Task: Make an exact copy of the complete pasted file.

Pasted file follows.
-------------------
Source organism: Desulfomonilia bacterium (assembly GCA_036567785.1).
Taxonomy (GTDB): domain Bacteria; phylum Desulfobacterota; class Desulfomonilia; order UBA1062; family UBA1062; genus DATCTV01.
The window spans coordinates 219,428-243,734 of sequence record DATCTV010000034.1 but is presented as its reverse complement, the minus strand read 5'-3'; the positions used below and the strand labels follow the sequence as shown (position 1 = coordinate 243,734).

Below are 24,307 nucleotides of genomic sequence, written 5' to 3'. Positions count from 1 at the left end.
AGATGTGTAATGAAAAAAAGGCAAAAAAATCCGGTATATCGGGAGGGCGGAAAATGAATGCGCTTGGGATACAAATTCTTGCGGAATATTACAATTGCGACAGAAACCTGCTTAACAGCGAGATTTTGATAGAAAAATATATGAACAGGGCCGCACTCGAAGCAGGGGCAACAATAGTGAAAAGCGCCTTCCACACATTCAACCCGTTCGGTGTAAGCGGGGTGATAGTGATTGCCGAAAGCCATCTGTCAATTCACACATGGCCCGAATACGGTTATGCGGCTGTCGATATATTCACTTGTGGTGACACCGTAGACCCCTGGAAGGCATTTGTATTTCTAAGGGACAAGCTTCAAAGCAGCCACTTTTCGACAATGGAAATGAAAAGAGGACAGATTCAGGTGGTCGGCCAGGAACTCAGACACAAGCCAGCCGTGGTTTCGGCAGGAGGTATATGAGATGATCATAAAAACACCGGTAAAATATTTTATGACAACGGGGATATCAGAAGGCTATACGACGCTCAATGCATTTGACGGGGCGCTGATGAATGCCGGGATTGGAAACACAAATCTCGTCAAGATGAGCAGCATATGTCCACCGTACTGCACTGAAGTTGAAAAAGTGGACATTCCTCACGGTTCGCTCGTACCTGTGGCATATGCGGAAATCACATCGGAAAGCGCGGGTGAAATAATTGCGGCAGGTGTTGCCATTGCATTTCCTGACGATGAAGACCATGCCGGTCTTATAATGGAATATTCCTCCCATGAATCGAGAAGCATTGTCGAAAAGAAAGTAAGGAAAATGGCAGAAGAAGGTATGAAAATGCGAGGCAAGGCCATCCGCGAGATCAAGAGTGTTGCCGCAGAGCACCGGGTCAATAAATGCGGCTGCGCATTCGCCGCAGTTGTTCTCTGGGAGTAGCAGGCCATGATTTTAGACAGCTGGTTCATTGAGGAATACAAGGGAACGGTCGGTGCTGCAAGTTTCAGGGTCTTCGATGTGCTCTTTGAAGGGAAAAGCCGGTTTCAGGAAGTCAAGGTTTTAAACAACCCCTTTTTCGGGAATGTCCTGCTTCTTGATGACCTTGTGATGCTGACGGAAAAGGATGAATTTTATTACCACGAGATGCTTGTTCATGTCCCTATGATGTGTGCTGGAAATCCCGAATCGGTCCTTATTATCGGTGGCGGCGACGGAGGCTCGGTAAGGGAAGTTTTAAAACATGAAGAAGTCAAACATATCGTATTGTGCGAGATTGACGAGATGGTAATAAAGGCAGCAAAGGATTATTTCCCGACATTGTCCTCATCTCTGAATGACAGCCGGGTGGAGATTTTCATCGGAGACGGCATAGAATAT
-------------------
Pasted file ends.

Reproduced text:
Source organism: Desulfomonilia bacterium (assembly GCA_036567785.1).
Taxonomy (GTDB): domain Bacteria; phylum Desulfobacterota; class Desulfomonilia; order UBA1062; family UBA1062; genus DATCTV01.
The window spans coordinates 219,428-243,734 of sequence record DATCTV010000034.1 but is presented as its reverse complement, the minus strand read 5'-3'; the positions used below and the strand labels follow the sequence as shown (position 1 = coordinate 243,734).

Below are 24,307 nucleotides of genomic sequence, written 5' to 3'. Positions count from 1 at the left end.
AGATGTGTAATGAAAAAAAGGCAAAAAAATCCGGTATATCGGGAGGGCGGAAAATGAATGCGCTTGGGATACAAATTCTTGCGGAATATTACAATTGCGACAGAAACCTGCTTAACAGCGAGATTTTGATAGAAAAATATATGAACAGGGCCGCACTCGAAGCAGGGGCAACAATAGTGAAAAGCGCCTTCCACACATTCAACCCGTTCGGTGTAAGCGGGGTGATAGTGATTGCCGAAAGCCATCTGTCAATTCACACATGGCCCGAATACGGTTATGCGGCTGTCGATATATTCACTTGTGGTGACACCGTAGACCCCTGGAAGGCATTTGTATTTCTAAGGGACAAGCTTCAAAGCAGCCACTTTTCGACAATGGAAATGAAAAGAGGACAGATTCAGGTGGTCGGCCAGGAACTCAGACACAAGCCAGCCGTGGTTTCGGCAGGAGGTATATGAGATGATCATAAAAACACCGGTAAAATATTTTATGACAACGGGGATATCAGAAGGCTATACGACGCTCAATGCATTTGACGGGGCGCTGATGAATGCCGGGATTGGAAACACAAATCTCGTCAAGATGAGCAGCATATGTCCACCGTACTGCACTGAAGTTGAAAAAGTGGACATTCCTCACGGTTCGCTCGTACCTGTGGCATATGCGGAAATCACATCGGAAAGCGCGGGTGAAATAATTGCGGCAGGTGTTGCCATTGCATTTCCTGACGATGAAGACCATGCCGGTCTTATAATGGAATATTCCTCCCATGAATCGAGAAGCATTGTCGAAAAGAAAGTAAGGAAAATGGCAGAAGAAGGTATGAAAATGCGAGGCAAGGCCATCCGCGAGATCAAGAGTGTTGCCGCAGAGCACCGGGTCAATAAATGCGGCTGCGCATTCGCCGCAGTTGTTCTCTGGGAGTAGCAGGCCATGATTTTAGACAGCTGGTTCATTGAGGAATACAAGGGAACGGTCGGTGCTGCAAGTTTCAGGGTCTTCGATGTGCTCTTTGAAGGGAAAAGCCGGTTTCAGGAAGTCAAGGTTTTAAACAACCCCTTTTTCGGGAATGTCCTGCTTCTTGATGACCTTGTGATGCTGACGGAAAAGGATGAATTTTATTACCACGAGATGCTTGTTCATGTCCCTATGATGTGTGCTGGAAATCCCGAATCGGTCCTTATTATCGGTGGCGGCGACGGAGGCTCGGTAAGGGAAGTTTTAAAACATGAAGAAGTCAAACATATCGTATTGTGCGAGATTGACGAGATGGTAATAAAGGCAGCAAAGGATTATTTCCCGACATTGTCCTCATCTCTGAATGACAGCCGGGTGGAGATTTTCATCGGAGACGGCATAGAATAT